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Blog Archive for the ‘Civilization’ Category

Violet Blue’s Selected Books for the Manual for Civilization

by Catherine Borgeson on March 11th, 02014

Continuing our series of posts highlighting books suggested for our Manual for Civilization library at The Interval, today we have a specialized list selected by Violet Blue.  As a library designed to help sustain or rebuild civilization, one of the first categories that came to mind were sexuality and reproduction.  A civilization cannot have a. . .   Read More

Stewart Brand’s Selected Books for the Manual for Civilization

by Alexander Rose - Twitter: @zander on March 4th, 02014

Stewart Brand selects books from his library, photo by Alexander Rose

Long Now’s Founding Board Member Stewart Brand suggested more than 70 volumes for our Manual for Civilization collection. The Manual will be housed within The Interval at Long Now, our new public space which opens to the public this Spring.

The 3500 books. . .   Read More

Colonel Matthew Bogdanos, “Unlooting the Iraq Museum”

by Andrew Warner on February 27th, 02014

This lecture was presented as part of The Long Now Foundation’s monthly Seminars About Long-term Thinking.

The Unlooting of Civilization’s Treasures in Wartime Iraq
Monday February 24, 02014 – San Francisco
Because the talk revolves around and discusses the specifics of what is still an on-going investigation, there will not be any. . .   Read More

Colonel Matthew Bogdanos Seminar Primer

by Charlotte Hajer on February 10th, 02014

When we think of the awful consequences of war, the deaths of the soldiers and civilians always remind us that futures have been destroyed – the young man who will never raise a family, or the one-year-old daughter who will never know her father. But war in the third millennium AD has brought us. . .   Read More

The Manual for Civilization Begins

by Alexander Rose - Twitter: @zander on February 6th, 02014

 

As we near completion of The Interval at Long Now, our new venue in San Francisco, we are also building a collection of books that will reside here.  We have named this collection the Manual for Civilization, and it will include the roughly 3500 books most essential to sustain or rebuild civilization. Using this. . .   Read More

3,700-Year Old Palatial Wine

by Charlotte Hajer on December 11th, 02013

The history of wine spans millennia: the ancient Romans considered the beverage a daily necessity, Phoenicians wrote the first textbooks on viticulture, and Egyptian pharaohs had wine cellars built into their burial tombs.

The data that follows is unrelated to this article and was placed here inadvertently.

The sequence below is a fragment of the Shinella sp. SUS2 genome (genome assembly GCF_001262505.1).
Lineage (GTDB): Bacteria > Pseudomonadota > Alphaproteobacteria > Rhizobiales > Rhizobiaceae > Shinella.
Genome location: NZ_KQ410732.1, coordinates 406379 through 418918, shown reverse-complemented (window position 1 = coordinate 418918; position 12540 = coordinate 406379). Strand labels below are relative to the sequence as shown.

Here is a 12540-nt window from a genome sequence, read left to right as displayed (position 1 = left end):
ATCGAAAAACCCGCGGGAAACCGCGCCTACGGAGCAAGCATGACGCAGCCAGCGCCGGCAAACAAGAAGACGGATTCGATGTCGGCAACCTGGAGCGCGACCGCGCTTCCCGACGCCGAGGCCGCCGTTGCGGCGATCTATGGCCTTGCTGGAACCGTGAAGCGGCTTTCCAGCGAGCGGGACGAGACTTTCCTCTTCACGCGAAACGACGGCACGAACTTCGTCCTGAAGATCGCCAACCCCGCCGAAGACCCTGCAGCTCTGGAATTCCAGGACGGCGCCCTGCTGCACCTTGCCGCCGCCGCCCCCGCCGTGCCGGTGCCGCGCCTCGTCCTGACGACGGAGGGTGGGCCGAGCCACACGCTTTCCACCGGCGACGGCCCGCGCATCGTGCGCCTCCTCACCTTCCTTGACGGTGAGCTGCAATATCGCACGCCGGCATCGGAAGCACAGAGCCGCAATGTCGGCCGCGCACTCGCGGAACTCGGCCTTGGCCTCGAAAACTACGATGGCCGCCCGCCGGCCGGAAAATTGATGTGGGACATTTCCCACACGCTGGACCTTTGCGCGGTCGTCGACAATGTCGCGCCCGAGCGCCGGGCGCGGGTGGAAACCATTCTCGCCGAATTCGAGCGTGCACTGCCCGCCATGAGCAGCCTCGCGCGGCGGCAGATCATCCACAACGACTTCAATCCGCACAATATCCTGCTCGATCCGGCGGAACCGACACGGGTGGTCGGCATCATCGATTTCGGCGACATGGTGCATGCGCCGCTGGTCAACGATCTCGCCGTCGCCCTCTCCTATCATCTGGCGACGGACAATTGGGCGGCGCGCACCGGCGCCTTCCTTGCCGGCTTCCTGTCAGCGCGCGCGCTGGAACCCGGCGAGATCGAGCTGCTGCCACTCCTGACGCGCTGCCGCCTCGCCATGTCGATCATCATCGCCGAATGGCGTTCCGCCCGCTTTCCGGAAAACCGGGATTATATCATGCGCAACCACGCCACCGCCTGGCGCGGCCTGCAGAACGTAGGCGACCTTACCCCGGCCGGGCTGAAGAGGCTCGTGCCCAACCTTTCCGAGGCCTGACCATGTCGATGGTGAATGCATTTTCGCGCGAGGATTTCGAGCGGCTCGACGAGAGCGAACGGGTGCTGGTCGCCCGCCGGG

Now, recent archaeological findings from Israel promise to add new insights to our knowledge of wine drinking practices throughout the ages.

A. . .   Read More

The Artangel Longplayer Letters: Stewart Brand writes to Esther Dyson

by Austin Brown on November 29th, 02013

In July, Nassim Nicholas Taleb wrote a letter to Long Now co-founder Stewart Brand as part of the Artangel Longplayer Letters series. The series is a relay-style correspondence: The first letter was written by Brian Eno to Taleb. Taleb then wrote to Stewart Brand. Brand’s response is now addressed to Esther Dyson. . .   Read More

Paul Sabin on the Gamble over Earth’s Future

by Charlotte Hajer on October 9th, 02013

In 1980, a bet was made between a Malthusian ecologist and a Cornucopian economist – between optimism and pessimism – about the fate of humanity and planet Earth. The wager concerned fluctuations in the market prices for several crude metals. If prices rose over the next decade, civilization must be facing scarcity and thus inevitable doom; falling. . .   Read More

Alexander Rose Visits Ise Shrine Reconstruction Ceremony

by Austin Brown on October 3rd, 02013

Long Now Executive Director Alexander Rose, also the Project Manager for the 10,000-Year Clock, collects inspiring examples (or in some cases, failures) of long-term thinking, architecture and design. In a talk called Millennial Precedent, he discussed some of these examples and the lessons he draws from them. Among them is a Japanese. . .   Read More

Population, growth and decline

by Austin Brown on September 30th, 02013

In a New York Times op-ed piece recently, geographer Erle C. Ellis argues “Overpopulation is Not the Problem,” dismissing fears that humanity might exceed the Earth’s carrying capacity and bring global calamity upon ourselves.

Malthusian fears swing in and out of fashion, and the pendulum can often go too far the other way. . .   Read More